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The Changing Face of SEO in the Wake of Panda

Earlier this year, Google launched its latest algorithm update, codenamed Panda after Google engineer Navneet Panda. The ultimate aim of Panda was to raise the ranking of higher-quality sites and lower sites it deemed of lower quality in order to enhance the experience of those running search queries on Google. You might be thinking, “Isn’t that the aim of every algorithm update?” I’d answer yes normally, but this time, Panda went after specific targets, such as content farms with lots of still unique, yet low quality content written specifically for search engines. Google recently did a minor Panda update that makes things even more interesting.

In the SEO field, many of us scrambled to determine what Panda’s long-term implications would be for website rankings, the best practices we’ve used for so long and how our industry might change as a result. Would we have to change the content we write? Would we have to monitor our site’s usage and adjust our site based on such metrics as bounce rate? Would we have to take the entire “experience” of a website into account?

According to SEOMoz “wizard” Rand Fishkin in an article entitled “How Google’s Panda Update Changed SEO Best Practices Forever”, the answer is “yes” to all of the above. According to Fishkin, especially after this latest update, Google cares very much about the whole experience you have to offer to the user. This includes a site’s ease of use, how it presents its content, and so on. Google now takes factors into account that were of less importance than before, such as bounce rate (i.e. The amount of pages someone views while on site. The fewer pages, the higher the bounce rate), how many pages a visitor reads and much more.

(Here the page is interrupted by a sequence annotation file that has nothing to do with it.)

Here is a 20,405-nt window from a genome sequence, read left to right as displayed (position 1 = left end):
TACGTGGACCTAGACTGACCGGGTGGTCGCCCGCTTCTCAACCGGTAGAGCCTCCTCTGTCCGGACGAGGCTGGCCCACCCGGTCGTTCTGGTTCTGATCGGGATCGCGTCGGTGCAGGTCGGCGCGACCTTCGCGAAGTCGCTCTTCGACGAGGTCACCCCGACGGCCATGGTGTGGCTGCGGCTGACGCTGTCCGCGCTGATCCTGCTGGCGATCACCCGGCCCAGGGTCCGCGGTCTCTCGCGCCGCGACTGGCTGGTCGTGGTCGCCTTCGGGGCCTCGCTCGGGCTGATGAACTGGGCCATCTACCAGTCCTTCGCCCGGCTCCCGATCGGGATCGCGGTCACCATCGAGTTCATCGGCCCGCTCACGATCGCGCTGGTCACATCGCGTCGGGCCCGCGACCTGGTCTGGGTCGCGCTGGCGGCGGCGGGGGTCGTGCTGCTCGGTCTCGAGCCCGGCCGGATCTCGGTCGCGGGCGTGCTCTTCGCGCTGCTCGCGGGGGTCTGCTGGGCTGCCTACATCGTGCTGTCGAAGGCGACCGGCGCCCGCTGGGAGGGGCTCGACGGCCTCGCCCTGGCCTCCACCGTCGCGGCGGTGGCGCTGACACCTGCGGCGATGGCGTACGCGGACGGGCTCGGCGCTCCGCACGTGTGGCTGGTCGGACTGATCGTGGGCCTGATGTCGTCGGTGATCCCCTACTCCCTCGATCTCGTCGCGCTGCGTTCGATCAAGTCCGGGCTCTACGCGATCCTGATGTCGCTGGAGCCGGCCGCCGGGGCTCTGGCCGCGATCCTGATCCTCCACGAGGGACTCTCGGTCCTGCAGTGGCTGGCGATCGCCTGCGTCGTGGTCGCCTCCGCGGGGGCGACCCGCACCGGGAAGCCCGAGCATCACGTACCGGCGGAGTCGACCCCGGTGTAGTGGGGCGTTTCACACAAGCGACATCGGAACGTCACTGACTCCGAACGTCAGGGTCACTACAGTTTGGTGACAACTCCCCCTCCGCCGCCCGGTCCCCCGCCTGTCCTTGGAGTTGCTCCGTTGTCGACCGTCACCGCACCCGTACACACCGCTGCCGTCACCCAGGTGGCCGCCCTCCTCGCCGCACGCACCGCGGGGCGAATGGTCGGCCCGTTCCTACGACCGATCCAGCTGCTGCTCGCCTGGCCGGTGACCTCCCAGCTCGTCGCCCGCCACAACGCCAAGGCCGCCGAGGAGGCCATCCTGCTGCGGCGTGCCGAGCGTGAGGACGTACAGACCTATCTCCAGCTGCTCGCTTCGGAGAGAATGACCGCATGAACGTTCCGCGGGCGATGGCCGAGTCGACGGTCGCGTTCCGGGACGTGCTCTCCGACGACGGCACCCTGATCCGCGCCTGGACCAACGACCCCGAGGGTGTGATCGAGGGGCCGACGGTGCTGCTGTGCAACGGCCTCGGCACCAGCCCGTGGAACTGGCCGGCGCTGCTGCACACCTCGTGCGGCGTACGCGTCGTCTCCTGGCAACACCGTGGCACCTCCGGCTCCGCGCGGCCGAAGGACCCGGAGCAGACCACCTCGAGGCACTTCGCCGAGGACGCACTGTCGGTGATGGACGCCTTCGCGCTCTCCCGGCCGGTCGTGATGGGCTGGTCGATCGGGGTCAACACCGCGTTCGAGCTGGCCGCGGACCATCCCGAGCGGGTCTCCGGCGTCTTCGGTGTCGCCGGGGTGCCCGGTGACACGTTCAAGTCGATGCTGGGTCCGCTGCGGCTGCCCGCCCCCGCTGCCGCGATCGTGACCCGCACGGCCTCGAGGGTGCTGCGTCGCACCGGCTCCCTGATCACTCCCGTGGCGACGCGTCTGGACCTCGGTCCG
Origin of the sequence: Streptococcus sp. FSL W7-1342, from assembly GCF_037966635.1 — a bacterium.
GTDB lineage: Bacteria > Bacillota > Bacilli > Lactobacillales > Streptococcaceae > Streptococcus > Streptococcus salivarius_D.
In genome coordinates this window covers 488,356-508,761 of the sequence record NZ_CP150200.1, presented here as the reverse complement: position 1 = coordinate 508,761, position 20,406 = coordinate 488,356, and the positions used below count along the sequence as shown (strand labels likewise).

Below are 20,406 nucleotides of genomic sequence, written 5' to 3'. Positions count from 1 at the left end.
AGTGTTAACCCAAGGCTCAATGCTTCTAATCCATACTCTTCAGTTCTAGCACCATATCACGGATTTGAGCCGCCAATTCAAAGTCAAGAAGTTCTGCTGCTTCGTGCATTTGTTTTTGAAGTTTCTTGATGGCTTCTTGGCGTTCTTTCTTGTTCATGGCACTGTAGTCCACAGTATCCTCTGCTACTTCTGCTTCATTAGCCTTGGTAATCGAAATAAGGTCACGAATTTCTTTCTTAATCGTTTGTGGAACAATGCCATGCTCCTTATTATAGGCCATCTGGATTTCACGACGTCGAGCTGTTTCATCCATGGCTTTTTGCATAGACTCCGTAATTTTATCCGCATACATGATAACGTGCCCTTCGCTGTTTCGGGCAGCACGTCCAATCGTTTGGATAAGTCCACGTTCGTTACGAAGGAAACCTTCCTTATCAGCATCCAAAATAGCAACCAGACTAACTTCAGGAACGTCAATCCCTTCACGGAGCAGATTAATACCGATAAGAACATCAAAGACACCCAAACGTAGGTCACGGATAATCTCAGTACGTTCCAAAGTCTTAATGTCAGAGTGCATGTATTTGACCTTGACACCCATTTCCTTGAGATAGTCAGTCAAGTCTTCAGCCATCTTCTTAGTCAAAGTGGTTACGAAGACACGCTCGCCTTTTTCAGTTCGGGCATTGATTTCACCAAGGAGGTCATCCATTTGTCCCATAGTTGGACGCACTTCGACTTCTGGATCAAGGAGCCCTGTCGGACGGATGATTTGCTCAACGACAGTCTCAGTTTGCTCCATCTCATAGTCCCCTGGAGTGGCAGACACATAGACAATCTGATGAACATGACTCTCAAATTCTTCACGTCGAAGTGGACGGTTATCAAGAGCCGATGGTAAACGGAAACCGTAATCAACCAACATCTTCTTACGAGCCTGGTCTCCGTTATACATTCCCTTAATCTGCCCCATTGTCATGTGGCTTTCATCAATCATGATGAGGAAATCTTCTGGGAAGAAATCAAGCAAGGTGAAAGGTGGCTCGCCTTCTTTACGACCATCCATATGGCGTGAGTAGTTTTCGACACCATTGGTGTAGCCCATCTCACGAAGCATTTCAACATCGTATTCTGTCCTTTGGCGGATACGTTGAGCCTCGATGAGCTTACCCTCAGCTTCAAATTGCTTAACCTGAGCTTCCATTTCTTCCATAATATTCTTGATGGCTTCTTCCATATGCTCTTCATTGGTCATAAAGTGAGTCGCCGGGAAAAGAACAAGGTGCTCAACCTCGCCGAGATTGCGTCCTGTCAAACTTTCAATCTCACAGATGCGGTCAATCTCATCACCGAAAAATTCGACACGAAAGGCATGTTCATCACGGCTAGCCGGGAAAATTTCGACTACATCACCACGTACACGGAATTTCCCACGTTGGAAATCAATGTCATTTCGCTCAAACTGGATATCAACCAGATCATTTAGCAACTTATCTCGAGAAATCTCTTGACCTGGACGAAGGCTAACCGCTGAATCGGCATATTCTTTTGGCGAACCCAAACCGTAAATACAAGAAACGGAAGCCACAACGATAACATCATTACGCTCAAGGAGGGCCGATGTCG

Google cares more than ever now about whether a user finds a website valuable, whether they stay on it for longer than a second or two, and whether a user is willing to share what they’ve found with others. Old best practices such as good content, title and meta tags and so on are still important, but now they’re supplanted in many ways by the user experience as a whole. Instead of writing unique content, it has to be uniquely engaging and memorable content. Instead of just looking at tags and source code, Google will now look at diversity of traffic, quantity of traffic, usage metrics like how much time a user spends on a site and what they do while they’re there. Google has many ways of tracking all of this information.

So what does this mean for website owners, webmasters and SEO professionals? It means tags and unique content isn’t enough anymore. It means that a site must be engaging as a whole, and focus on a user’s experience while they’re on-site. This means writing engaging copy, having a site that’s attractive and easy to navigate, adding social media and visual elements, and other things to help make users more sticky (i.e. they stay on site longer). It’s a new era of SEO, and those who don’t adapt to these changes and whatever Google has for us in the future will likely be left behind.

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